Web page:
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Victoria Gardner, Official Rep

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I hear you about the calls, Claude!

If you're calling your own PWS, I guess I would be inclined to use the PWS ID where possible, because you will have to know if that changes.  (Because you would have to be the one changing it.)  Similarly if you're calling someone else's PWS, the ID should fail if it's unknown, but with something like a lat/long, it may do the best it can and give you something you don't want.  

Generally a PWS isn't going to move except under unusual circumstances.  But they do come and go.  

If you have a particular place you like, you could set up something like this.  Call the PWS by ID (if you can), and then if that fails, do the "near" call and see if you can find something similar close by.  I would only do the searching/revalidation "on error".  So if everything is fine, go ahead, else, revalidate/refind.  

Does that make sense?

--Victoria
victoria.gardner@ibm.com
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Claude Felizardo

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yes.  makes sense.  I would only be interested in my own PWS, again to make sure it is uploading correctly. 

If I get a chance to fix a package that could be used by others then I would keep do the steps you outlined above. 
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grahamck

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If I look at the WU page for my PWS I can see a "current conditions" attribute and this is the only thing that I am missing from the previous API that I really would like to have. I can get it from openweathermap and inject it into my home automation system, but I sure would love to be able to get it from WU. Am i missing this someplace in the new API?  

In case you are curious of the possible use cases here is one of many - my home automation system will turn off image based motion detection on my UV cameras when it is snowing at night. Previously I would get the condition "Snowing" from the WU API - not perfect, but pretty darned good.....

Otherwise it appears that I can get everything I need from the new API. Forecast precipitation being the biggie with irrigation season coming up.......

Thanks.

(Edited)
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grahamck

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That's too bad and will make me move to another service to get this data. Not sure what my motivation is to provide data to WU these days.
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John KUBIATOWICZ

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Victoria, there seems like a lot of loss for folks with the new free API.  Isn't the point to keep providers of the data happy?  Why the major shift?  The whole point of WU was crowd-sourcing: Add your bit of data and get interesting aggregated information like forecasts and current conditions. 

I looked at the "historical" API as you mentioned, and it doesn't see to provide anything like current conditions (in the form of the icon/text indicating what is going on).  It is just a historical list of data from a weather station.  Is there some business model behind not providing limited aggregation to users?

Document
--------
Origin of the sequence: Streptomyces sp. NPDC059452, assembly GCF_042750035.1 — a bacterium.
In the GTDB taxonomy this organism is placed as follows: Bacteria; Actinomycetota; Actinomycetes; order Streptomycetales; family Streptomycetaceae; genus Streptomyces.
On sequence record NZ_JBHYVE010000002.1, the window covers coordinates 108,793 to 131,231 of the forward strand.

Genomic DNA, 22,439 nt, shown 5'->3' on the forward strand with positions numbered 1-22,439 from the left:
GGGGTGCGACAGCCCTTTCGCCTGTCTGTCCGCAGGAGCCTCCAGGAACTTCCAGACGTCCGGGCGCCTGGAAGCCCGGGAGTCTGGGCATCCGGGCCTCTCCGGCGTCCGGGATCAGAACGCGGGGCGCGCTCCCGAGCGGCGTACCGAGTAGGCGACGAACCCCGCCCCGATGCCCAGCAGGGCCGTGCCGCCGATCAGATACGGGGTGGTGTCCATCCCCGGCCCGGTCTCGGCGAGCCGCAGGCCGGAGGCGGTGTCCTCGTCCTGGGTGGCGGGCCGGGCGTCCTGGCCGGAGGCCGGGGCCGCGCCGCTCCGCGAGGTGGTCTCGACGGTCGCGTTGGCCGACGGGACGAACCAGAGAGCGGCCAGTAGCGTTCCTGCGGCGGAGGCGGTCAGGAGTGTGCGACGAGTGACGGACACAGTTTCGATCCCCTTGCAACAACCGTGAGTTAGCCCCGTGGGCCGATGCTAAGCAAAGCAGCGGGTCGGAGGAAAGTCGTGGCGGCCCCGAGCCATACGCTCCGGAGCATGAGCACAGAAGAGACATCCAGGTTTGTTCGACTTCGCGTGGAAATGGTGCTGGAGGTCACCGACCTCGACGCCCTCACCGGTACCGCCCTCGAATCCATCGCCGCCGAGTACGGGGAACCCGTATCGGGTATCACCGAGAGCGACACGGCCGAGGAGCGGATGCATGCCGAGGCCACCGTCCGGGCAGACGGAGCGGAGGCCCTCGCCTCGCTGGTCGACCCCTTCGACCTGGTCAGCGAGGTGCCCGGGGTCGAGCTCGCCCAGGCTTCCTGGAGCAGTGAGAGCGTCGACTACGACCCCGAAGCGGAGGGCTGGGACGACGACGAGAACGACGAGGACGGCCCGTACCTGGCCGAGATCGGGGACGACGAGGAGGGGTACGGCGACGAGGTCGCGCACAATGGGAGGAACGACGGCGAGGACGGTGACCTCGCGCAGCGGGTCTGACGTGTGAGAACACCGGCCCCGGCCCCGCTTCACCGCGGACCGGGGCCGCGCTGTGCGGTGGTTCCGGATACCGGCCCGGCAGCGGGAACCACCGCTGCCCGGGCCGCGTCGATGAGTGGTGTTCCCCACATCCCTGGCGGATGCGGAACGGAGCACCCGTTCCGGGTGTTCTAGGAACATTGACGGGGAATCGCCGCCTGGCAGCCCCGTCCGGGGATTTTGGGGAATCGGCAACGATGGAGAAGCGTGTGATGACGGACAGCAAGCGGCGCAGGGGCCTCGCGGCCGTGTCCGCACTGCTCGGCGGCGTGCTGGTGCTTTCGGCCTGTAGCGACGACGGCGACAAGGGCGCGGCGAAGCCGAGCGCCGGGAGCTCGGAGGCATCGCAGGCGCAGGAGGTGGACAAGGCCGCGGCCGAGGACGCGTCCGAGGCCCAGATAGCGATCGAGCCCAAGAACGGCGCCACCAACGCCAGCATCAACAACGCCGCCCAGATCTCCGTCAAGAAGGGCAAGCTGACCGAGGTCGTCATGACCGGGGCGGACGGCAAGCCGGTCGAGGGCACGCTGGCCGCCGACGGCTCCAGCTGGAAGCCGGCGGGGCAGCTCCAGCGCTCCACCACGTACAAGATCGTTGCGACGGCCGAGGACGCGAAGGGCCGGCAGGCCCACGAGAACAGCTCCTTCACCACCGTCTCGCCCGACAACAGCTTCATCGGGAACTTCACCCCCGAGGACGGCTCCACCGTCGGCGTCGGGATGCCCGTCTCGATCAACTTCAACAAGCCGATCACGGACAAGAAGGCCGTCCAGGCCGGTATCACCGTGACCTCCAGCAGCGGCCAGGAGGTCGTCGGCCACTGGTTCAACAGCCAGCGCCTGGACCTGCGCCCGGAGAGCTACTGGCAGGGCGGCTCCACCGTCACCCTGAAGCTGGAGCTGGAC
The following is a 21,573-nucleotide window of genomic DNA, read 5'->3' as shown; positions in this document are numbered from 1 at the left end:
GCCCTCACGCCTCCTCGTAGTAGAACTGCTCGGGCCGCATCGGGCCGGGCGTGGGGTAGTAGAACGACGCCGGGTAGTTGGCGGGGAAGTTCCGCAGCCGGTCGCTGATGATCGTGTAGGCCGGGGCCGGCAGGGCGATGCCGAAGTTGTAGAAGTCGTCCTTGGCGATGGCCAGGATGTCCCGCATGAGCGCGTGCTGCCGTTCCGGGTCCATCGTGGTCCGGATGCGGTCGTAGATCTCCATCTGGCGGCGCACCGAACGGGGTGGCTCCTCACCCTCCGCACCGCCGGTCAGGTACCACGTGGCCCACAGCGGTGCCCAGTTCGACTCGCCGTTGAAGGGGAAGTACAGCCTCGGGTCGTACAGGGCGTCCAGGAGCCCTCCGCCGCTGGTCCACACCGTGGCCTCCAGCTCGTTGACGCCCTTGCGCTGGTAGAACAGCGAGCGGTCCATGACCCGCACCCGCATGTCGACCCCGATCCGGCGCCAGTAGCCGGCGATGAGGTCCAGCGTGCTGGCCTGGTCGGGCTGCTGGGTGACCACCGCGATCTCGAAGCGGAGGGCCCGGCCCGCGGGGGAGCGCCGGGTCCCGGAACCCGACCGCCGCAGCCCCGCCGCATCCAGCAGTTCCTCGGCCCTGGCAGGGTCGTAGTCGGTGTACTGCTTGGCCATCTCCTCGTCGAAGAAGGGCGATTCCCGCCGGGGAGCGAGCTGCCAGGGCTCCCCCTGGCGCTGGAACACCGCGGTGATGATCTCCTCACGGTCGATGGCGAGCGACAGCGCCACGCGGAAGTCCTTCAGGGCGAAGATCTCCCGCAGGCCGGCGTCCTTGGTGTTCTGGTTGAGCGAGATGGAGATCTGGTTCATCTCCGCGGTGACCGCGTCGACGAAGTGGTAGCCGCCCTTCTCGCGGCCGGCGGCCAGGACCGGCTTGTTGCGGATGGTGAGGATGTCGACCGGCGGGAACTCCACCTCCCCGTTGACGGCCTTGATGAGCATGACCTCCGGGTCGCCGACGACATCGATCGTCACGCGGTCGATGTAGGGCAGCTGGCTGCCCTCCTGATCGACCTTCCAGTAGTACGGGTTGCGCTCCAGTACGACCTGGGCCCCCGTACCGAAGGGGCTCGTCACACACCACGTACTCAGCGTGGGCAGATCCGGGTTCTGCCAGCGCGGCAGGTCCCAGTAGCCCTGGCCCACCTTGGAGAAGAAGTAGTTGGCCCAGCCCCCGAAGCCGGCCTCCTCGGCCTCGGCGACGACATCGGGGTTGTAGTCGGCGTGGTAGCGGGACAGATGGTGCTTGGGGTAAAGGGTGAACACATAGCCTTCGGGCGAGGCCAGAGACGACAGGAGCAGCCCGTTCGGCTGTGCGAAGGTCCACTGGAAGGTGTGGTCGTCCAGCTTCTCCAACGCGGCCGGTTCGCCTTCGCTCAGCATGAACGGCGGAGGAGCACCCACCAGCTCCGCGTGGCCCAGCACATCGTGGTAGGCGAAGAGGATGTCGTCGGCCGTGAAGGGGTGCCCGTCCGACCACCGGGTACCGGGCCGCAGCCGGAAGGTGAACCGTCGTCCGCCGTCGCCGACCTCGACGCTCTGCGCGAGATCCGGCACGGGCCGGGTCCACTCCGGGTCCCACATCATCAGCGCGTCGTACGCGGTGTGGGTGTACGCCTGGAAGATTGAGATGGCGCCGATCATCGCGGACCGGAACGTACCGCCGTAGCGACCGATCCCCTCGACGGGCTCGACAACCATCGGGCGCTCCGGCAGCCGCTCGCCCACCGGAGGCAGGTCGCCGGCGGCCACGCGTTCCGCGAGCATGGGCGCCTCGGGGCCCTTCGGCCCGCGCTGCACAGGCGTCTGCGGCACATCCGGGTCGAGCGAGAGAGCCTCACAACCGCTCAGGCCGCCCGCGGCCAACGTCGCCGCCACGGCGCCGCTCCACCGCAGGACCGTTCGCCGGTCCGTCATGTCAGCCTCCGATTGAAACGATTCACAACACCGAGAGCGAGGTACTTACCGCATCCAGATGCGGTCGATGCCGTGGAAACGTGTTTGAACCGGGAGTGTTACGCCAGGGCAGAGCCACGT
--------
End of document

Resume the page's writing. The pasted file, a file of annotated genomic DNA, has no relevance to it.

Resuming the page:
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grahamck

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^^^ exactly ^^^
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Victoria Gardner, Official Rep

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Keep in mind you're talking about WU as it was before.  And then it was sold, and that company was sold, and now it's in a whole different context.

I am not privy to conversations about business models.  However, I do get a clear sense that the aggregated data is considered highly valuable.  And if users want it, they need to pay for it.

"Add your bit of data and get interesting aggregated information like forecasts and current conditions."  But this is exactly what we're doing!  

I've said this elsewhere, but switching APIs is like learning a new language.  Things you were used to saying one way before cannot be adequately translated.  As far as I can tell, there is an obsession here with this faux-current conditions narrative from before that flies in the face of reality.  It was never "current" at one spot.  For a while the iPhone app had a slider so you could send in what was reality at your location (whether or not you had a PWS).  It was almost never perfect where I was.  

If you want to know what the current conditions are, go to WU, on a browser or in an app.  I don't understand why a very small subset of users are so insistent that we provide narrative "conditions" through the API for free, when we're providing it on the branded products that everyone already has access to.  I have offered any number of suggestions for working around this in general.  The data to create your own version of Weather Underground using our own data just isn't going to happen anymore.  Maybe that's why the prior incarnations of this business were not successful.  I don't know.  But it sure does seem, from my perspective, that they opened the business model up for serious abuse, and IBM seems to want to learn from that lesson.

I'm sorry you're unhappy about this, I truly am.  But this is the reality that we're in.  

--Victoria
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grahamck

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In my case you totally and completely misunderstand your user base. A computer application cannot "go to an app on it's iphone and look up the conditions". If you consider "current conditions" as the data that I am sending you, then rest assured that sending you that data is highly optional for me. There are plenty of ways for me to understand the data I am sending you, and a myriad of places that I can download weather forecasts for use by algorithms that serve a lot of functions. When it comes to "is it raining, or is it snowing", these are never absolutely perfect, of course not. But they are close enough for the work that I use them for. I am currently getting that data through OpenWeatherMap since you no longer provide it. No longer providing that key piece of information means that I will no longer be using WU, which means that i have very little reason to send you my data anymore. I'm not sure if the new corporate model really cares if I send you data that you intend to aggregate with other data and attempt to sell back to me? But that will be the eventual outcome.  Hopefully that is clear, not partly cloudy, pun intended. ;-)